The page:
The rising tide of drowning risks

The rising tide of drowning risks

By Samantha Rutt

Although your backyard pool or local beach may seem like the perfect oasis, they can also pose significant safety risks. Following decades of decline, the Centers for Disease Control and Prevention reports drowning deaths are on the rise in the United States. Based on a study released on May 14, from 2020-22, over 4,500 people died from drowning each year — 500 more per year compared to 2019. 

In all of New York State, Suffolk County holds the third highest rate of drownings at county regulated facilities, sitting only behind New York City and Nassau County, according to data from the New York State Department of Health.

“There was a rescue almost everyday,” former facility manager at the Centereach Pool, Shannon Ryan said. “It is important that everyone knows how to swim, after all, we live on an island surrounded by water.” 

Who is most at risk?

Statistics reveal that children and teenagers are most at risk of drowning. The CDC reports that drowning is the leading cause of unintentional injury death for children ages 1-4 and the second leading cause for children ages 5-14. 

Young children are particularly vulnerable around residential pools, while older children and teenagers face risks in larger bodies of water such as the ocean or lakes.

Additionally, African American children ages 10-14 are 7.6 times more likely to drown in swimming pools compared to their White peers. 

“You may be surprised as to how many people do not know how to swim,” Ryan shared in an interview. “Either not knowing how to swim or oftentimes a parent not paying close attention to their children I’d say is the most common reason we make rescues,” the facility manager said of her experience.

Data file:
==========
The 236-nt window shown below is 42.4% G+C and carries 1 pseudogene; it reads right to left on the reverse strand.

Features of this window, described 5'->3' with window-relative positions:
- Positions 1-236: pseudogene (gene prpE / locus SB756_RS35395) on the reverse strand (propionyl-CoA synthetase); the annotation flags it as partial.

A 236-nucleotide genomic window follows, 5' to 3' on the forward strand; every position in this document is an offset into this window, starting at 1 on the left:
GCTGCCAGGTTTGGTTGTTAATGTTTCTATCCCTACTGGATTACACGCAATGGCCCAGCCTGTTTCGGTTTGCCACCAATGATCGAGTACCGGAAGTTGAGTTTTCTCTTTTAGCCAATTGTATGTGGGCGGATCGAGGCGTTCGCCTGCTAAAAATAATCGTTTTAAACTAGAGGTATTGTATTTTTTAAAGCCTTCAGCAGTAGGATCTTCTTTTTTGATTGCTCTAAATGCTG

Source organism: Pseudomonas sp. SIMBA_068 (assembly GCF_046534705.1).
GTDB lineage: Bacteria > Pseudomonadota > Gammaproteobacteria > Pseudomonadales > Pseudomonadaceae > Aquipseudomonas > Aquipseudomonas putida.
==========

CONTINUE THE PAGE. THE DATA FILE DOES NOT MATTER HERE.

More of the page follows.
Almost 40 million adults in the United States do not know how to swim and over half have never taken a swimming lesson, according to CDC compiled data. 

What to do in an emergent situation

Though not daily, emergent situations at the pool are frequent. If you or someone near you witnesses a swimmer in distress, it is important to notify a lifeguard immediately. 

“In an emergency situation it is first that the lifeguard or facility staff activates EAP [emergency action protocol] which involves making necessary whistle codes and assessing the victim for any further medical attention,” Ryan said. “Usually, thankfully, additional care like CPR or rescue breathing is avoided thanks to the in-depth training our guards practice.” 

Advice from a lifeguard

Ryan, who has also spent a handful of summers as a senior lifeguard at Cedar West Beach in Mount Sinai, shared some helpful tips for those looking to the waters this season. 

“It is important to know how to swim and if you don’t, to take the right precautions by wearing a floatation device or having parental supervision or assistance,” Ryan said.

She emphasized the need to stay hydrated, sunblocked and knowing where help can be found, if needed.

“Especially in the dense heat of the summer, is it important to stay hydrated. We have seen people who are in the sun all day without proper fuel or shade and these are the situations to look out for,” Ryan said. “Wearing sunblock for UV protection and knowing where first aid and all the guard towers can be found are great ways to help protect yourself when you are by the water.”

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